33. Just because a child cannot talk does not mean she will not form memories of what she is experiencing.

34. Children need to be bored.

35. The older you are the more people you know with cancer.

36. A cardboard box has many fine uses: a boat for sailing the ocean, a table top for playing school, a writing surface, a house.

37. It’s cheaper and easy to make your own laundry detergent.

38. Formerly loved presents, experiences, or homemade treats are always better than store-bought gifts.

39. If you have not questioned your childhood beliefs or changed your mind about anything you feel strongly about, you probably haven’t been thinking very hard.

40. Autumn is the sweetest, and the saddest, time of year.

41. Just because it’s good to breastfeed doesn’t mean it’s easy.

42. Confident, secure, well-loved people don’t get angry at others for doing things differently from them.

43. There was a time before McDonald’s and there will be a time when McDonald’s is gone.

How old are you? What do you think about the age that you are? What have you learned about life?

Jennifer Margulis, Ph.D., is a senior fellow at the Schuster Institute for Investigative Journalism. Her latest book, The Business of Baby: What Doctors Don’t Tell You, What Corporations Try to Sell You, and How to Put Your Pregnancy, Childbirth, and Baby Before Their Bottom Line, will be published by Scribner in April 2013.

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Categories: reflections on life.


  1. I’m the same age as you but my list would probably be quite different. I’ll bet we would all come up with really different things on our lists. When my grandmother turned 99 I wrote a list of 99 things she taught me. I hope my grandchildren can say the same for me.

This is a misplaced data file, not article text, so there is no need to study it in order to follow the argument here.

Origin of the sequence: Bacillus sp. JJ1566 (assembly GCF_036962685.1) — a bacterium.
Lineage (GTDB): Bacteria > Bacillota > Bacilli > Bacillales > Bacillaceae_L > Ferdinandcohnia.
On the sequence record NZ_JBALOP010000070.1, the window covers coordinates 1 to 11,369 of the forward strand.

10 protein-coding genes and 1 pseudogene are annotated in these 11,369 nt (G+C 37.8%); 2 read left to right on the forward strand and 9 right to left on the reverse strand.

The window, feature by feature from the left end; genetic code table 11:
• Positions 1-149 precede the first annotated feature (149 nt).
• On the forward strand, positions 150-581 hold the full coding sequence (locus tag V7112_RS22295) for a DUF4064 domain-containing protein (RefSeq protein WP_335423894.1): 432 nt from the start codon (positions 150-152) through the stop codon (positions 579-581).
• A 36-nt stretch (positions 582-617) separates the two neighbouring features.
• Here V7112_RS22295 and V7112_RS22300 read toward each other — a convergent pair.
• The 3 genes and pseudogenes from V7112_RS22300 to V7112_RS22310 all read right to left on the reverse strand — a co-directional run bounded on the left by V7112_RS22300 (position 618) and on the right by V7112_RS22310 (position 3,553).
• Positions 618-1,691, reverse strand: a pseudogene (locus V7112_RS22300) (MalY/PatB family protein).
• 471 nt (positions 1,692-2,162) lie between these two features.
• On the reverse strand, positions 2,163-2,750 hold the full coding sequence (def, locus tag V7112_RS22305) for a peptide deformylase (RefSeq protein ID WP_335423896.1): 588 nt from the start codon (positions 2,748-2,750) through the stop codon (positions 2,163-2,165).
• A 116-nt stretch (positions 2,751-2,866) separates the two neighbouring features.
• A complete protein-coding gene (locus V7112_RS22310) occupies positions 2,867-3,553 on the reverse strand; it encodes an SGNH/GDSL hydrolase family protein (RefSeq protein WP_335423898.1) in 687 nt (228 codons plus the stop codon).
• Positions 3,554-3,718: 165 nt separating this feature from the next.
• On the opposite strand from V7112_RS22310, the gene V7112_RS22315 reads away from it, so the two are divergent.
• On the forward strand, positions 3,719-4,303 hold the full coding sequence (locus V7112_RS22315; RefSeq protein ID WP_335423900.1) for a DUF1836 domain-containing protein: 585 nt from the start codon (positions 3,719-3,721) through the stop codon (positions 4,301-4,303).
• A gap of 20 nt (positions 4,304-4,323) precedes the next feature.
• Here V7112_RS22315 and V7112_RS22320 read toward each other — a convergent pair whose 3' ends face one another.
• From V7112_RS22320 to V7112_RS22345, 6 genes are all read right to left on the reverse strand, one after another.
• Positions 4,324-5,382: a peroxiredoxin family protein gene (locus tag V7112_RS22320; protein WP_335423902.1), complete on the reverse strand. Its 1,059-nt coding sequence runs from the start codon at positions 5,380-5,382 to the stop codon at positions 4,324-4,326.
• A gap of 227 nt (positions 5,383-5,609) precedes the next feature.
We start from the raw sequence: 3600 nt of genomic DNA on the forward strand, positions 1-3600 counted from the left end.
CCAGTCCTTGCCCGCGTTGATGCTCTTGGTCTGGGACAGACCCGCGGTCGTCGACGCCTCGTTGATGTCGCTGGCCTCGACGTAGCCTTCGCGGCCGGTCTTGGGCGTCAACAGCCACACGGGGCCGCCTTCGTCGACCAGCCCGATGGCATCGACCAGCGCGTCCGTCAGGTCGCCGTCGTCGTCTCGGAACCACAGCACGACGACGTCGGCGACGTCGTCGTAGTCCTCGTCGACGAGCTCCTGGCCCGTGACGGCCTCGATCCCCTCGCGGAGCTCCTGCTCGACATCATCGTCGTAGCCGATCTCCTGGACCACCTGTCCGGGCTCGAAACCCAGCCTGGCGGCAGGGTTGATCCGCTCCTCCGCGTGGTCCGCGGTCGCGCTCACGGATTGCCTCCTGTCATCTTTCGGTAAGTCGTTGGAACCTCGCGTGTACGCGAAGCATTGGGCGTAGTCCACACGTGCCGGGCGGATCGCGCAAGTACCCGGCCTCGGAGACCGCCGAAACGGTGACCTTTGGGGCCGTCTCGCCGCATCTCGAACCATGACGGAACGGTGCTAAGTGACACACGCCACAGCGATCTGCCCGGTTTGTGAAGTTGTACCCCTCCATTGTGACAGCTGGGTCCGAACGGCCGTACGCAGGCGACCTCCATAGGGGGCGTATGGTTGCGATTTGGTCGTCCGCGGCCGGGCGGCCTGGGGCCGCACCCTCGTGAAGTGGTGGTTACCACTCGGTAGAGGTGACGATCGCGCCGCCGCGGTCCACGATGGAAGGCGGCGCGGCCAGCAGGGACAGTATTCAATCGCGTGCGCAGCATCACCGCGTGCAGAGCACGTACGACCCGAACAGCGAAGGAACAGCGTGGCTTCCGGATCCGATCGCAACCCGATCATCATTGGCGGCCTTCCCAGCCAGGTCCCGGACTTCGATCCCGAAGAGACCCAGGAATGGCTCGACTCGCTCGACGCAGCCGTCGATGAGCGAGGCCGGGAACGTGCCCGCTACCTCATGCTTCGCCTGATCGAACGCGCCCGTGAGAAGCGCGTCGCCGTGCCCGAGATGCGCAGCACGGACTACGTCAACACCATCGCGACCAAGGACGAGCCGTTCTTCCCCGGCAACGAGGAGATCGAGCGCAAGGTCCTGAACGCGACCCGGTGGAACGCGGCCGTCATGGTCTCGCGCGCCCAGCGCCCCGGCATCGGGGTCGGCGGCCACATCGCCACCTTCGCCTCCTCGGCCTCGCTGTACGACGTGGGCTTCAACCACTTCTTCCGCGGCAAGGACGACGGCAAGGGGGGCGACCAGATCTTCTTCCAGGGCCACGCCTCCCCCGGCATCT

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  2. Christine

    #13 is useful for me. I’m terrible with titles (as you know) and the same goes for subject lines, but I probably need to fix that.

  3. debra zaslow

    I had forgotten that “consistency is the hobgoblin of little minds.’ So true…and how small my mind becomes when I don’t watch out for it! You are a wise, brave 43 year-old, Jennifer!

  4. What a superb post. I’m 65. (Rejoice! I get medicare.) There is so much wisdom expressed above. If I have to pick favorites, I’d go with people thinking with their genitals and too much plastic in the world and doctors not always being right. But, also the one about breast-feeding, because that is what MY baby is trying to do now with HER baby, and keeps saying how difficult it was. I found breast-feeding easy. I have a good friend who just turned 60. I think 60 is the age that you begin to realize the road ahead leads downhill. Body parts start breaking down with agonizing regularity. So, what have I learned? The importance of family. How destructive divorce is to one’s soul and to one’s children. Not to forget the poor rejected ex-husband. Guns need to be regulated in the USA. How desperately we need the Safe Chemicals Act, proposed by Senator Frank Lautenberg of NJ. We just saw the muscle might of money when Big Chem joined Big Ag to defeat Prop 37 in California. You can bet they will throw the same advertising at the Safe Chemicals Act when it comes before Congress. To any mothers out there reading this comment from a humble reader of Jennifer’s, know how important it is for you to join environmental groups like Safer Chemicals, Healthy Families, and the Environmental Working Group. It is only in joining together, the mothers and grandmothers of America, that we will be strong enough to get this important legislation enacted so the our children will stop being poisoned by pesticide residue in food, water, and even air in the Midwest. There. I think I’ve said enough. And wish you a very happy 43rd b-day!

  5. susan selfridge

    Love this! I should have 18 more, given my age. One came to me last night, just.

    We tend to worry more about how we are coming across to people than who we are.

  6. Lynn Barton

    Fun list. My favorites are 12, 13, 14 & 34. #44 for me would be that in addition to needing to be bored, children need to NOT get what they want on a fairly regular basis and learn to be ok with that. My crowd is in the teenage years, and the kids who always got what they wanted, so that they came to expect that they should always get what they want, are not doing well. At all. Now they will have to learn that the world doesn’t give a rip if their desires are satisfied. A much easier lesson to learn when you are young and the stakes are not so high. I have to admit I never imagined how difficult it would be to do this…I love giving my kids what they want and seeing them happy. It’s hard to be at peace with telling them no, even now. I can sure see the difference though now that they are older, they can handle not getting their way. A huge life skill.